What you need to know about DPO

We all are aware that ovulation is the main event in the reproductive cycle of a woman. All the reproductive events like timing baby-making sex etc are dependent on this. It is also the main event that dates a pregnancy and it’s important for every woman to be aware of their Day Post Ovulation.

However, ovulation is a silent internal event, and most women aren’t sure when this actually occurs. They don’t track their cervical mucus/ovulation, and they lose valuable information that their body provides them free of cost every month! In a way, doctors are also to blame; we don’t take either the time or the trouble to teach women how and why their DPO is significant. This is also why most women continue using their last menstrual period (LMP) as the key reference timing milestone and it creates a lot of confusion.

Why the confusion occurs

It's only in women who have a textbook 28-day menstrual cycle in which their ovulation takes place on Day 14. In reality, life is much more unpredictable. It’s why women often have to use some additional tools including ovulation prediction kits, ultrasound scans and BBT charts to pinpoint the day of ovulation.

The primary reason for this confusion is that while the period between ovulation and the next menstrual period (luteal phase) is fairly constant at about 14 days, the length of the time period between the last menstrual period and the ovulation in the present cycle (follicular phase-) can vary considerably from one woman to the next as well as from cycle to cycle.

The significance of calculating DPO right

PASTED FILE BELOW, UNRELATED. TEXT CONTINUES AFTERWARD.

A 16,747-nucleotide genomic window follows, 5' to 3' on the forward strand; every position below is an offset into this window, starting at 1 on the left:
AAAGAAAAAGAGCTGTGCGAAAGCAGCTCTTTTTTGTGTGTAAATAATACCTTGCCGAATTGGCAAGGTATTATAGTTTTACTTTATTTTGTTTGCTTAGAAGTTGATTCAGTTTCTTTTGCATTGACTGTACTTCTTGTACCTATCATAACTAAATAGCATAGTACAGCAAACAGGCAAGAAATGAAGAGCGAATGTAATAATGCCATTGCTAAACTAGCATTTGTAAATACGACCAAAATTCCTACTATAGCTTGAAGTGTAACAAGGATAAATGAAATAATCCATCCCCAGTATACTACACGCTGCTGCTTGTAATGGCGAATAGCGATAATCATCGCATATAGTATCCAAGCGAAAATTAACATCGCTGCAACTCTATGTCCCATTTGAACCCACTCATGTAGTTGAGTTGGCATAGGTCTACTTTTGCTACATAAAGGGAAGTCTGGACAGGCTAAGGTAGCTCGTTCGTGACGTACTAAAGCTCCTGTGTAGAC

It’s why the free fertility calculator at can be such a useful tool. When you know how to calculate your DPO (you are able to pinpoint when you ovulate) this is critically important when:

  • You are timing baby-making sex
  • You are dating your pregnancy

This is very important data, especially when you're attempting to figure out whether your pregnancy is healthy or not; it’s also important when your hCG levels & ultrasound scan findings are being interpreted.

Biological age of the embryo

Most women aren’t aware what their DPO is; and that’s why most path lab reports and doctors continue to use the last menstrual period when talking about pregnancy and hCG levels. And so, when your doctor states that you’re 5 weeks pregnant, he is actually referring to the pregnancy’s clinical age- this is the menstrual age, measured from the date of your last menstrual period; it’s not the real biological age of your embryo and this obviously creates a significant amount of confusion. Adding fuel to the fire is the fact that you try to make sense of hCG levels.

The normal ranges for hCG levels are generally printed in the form of the clinical weeks of pregnancy; most reports refer to the completed weeks post the last menstrual period. In fact, this is more so in the case of IVF pregnancies.

The explanation

So, when there is so much of confusion around this, why then isn’t an IVF pregnancy calculated in terms of the date on which the embryo was transferred? And why is DPO still preferred? It’s because some clinics tend to transfer the embryos back on Day 2 while others will do so on Day 5. This is exactly why DPO is much more constant and reliable. Though this isn’t of much consequence in a healthy pregnancy, it can be very important in case the woman has an ectopic pregnancy or a nonviable pregnancy.

Not happy with the attention you are getting from your IVF clinic? Need more information? Please send me your medical details by filling in the form that I can guide you!

Authored by : Dr Aniruddha Malpani, MD and reviewed by Dr Anjali Malpani.